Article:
Ports Association Concerned About Administration’s National Preparedness Grant Program Proposal

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Port of Long Beach security director testifies on behalf of AAPA

Testifying on behalf of the American Association of Port Authorities (AAPA) today, Port of Long Beach Security Director Randy Parsons told the U.S. House Committee on Homeland Security that the association has a fundamental philosophical difference with the Administration over its proposed National Preparedness Grant Program legislation, which would move seaport security grants from the federal to the state level.  The current federal security grants program provides funding for crucial port authority security initiatives throughout the U.S.

Mr. Parsons, who heads up security for the nation’s second-busiest container port and who serves as co-chair of AAPA’s Port Security Caucus, said the Administration’s proposed preparedness grants program authorization bill doesn’t properly address AAPA’s years-long discussions with the Federal Emergency Management Agency, which manages national preparedness grants. In those discussions, AAPA has repeatedly stated that moving the Port Security Grant Program to the state level would likely put our nation at greater risk for terrorism. That’s because increased competition for grants with emergency responder programs would result in decreased funding for seaport security.

AAPA believes the authority to determine (port security) grants should continue to reside at the federal level, where the expertise exists,” stated Mr. Parsons. “We fear that if ports are ‘lumped’ into the larger Homeland Security equation—which calls for all funds to be distributed through the states—efforts to date will be marginalized and the focus on ports will be lost.”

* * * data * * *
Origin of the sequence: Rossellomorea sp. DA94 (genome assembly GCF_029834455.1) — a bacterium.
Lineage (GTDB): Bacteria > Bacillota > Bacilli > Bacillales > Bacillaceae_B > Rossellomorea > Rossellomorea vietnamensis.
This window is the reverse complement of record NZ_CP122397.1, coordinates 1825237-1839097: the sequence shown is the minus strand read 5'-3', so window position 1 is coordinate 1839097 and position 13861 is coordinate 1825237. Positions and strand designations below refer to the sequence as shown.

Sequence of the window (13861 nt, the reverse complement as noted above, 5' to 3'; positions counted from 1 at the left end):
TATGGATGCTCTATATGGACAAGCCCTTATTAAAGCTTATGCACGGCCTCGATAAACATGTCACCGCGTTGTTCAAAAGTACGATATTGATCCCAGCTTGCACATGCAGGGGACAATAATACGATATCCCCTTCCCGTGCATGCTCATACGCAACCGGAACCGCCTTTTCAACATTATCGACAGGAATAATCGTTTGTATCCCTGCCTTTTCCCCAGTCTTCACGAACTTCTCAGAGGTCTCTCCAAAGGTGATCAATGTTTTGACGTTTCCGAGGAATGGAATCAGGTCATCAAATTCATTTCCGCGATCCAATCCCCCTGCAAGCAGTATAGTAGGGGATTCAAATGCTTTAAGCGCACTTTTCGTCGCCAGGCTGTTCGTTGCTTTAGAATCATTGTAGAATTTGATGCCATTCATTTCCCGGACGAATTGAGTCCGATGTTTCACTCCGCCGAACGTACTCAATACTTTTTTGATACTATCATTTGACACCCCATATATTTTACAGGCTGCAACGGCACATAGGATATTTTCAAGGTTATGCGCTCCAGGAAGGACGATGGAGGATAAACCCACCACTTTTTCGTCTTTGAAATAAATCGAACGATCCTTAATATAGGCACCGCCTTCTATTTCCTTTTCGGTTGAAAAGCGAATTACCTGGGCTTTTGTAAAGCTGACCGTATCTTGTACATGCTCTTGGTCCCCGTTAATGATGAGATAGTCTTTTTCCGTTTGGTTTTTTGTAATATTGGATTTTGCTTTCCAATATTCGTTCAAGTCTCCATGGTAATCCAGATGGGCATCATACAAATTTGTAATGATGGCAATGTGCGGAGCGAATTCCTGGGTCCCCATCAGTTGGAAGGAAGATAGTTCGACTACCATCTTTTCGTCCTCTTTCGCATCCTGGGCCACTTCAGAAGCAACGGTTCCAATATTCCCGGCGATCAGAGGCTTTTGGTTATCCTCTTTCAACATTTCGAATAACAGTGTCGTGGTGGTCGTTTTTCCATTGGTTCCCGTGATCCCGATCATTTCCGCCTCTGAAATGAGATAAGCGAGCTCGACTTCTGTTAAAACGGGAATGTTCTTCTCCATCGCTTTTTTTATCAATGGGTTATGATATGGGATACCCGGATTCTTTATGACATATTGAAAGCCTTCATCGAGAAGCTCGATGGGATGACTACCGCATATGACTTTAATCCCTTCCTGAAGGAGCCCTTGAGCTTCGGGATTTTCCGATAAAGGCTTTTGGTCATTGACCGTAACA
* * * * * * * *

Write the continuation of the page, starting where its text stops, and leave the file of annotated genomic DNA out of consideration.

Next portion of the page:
Port security grants are typically used to help seaport facilities address federal mandates by agencies such as the Transportation Security Administration, Department of Agriculture and the U.S. Coast Guard. Often, state agencies aren’t even aware of these federal agency mandates and don’t have the expertise to determine risks to international borders such as ports.

“AAPA strongly believes that the responsibility for the grants should stay at the federal level, since border security—land, air and maritime—is a national, not a state, responsibility,” noted Mr. Parsons.

To review Mr. Parson’s entire testimony, including four recommendations that AAPA is urging the Committee on Homeland security to adopt, please click here

Port Name: American Association of Port Authorities

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About AAPA

Founded in 1912, AAPA today represents 160 of the leading seaport authorities in the United States, Canada, Latin America and the Caribbean and more than 300 sustaining and associate members, firms and individuals with an interest in seaports. As a critical link for access to the global marketplace, each year, Western Hemisphere seaports generate trillions of dollars of economic activity, support the employment of millions of people and, in 2008, imported and exported more than 7.8 billion tons of cargo, valued at $8.6 trillion, including food, clothing, medicine, fuel and building materials, as well as consumer electronics and toys. The volume of cargo shipped by water is expected to dramatically increase by 2020 and the number of passengers traveling through our seaports will continue to grow. To meet these demands, the AAPA and its members are committed to keeping seaports navigable, secure and sustainable.

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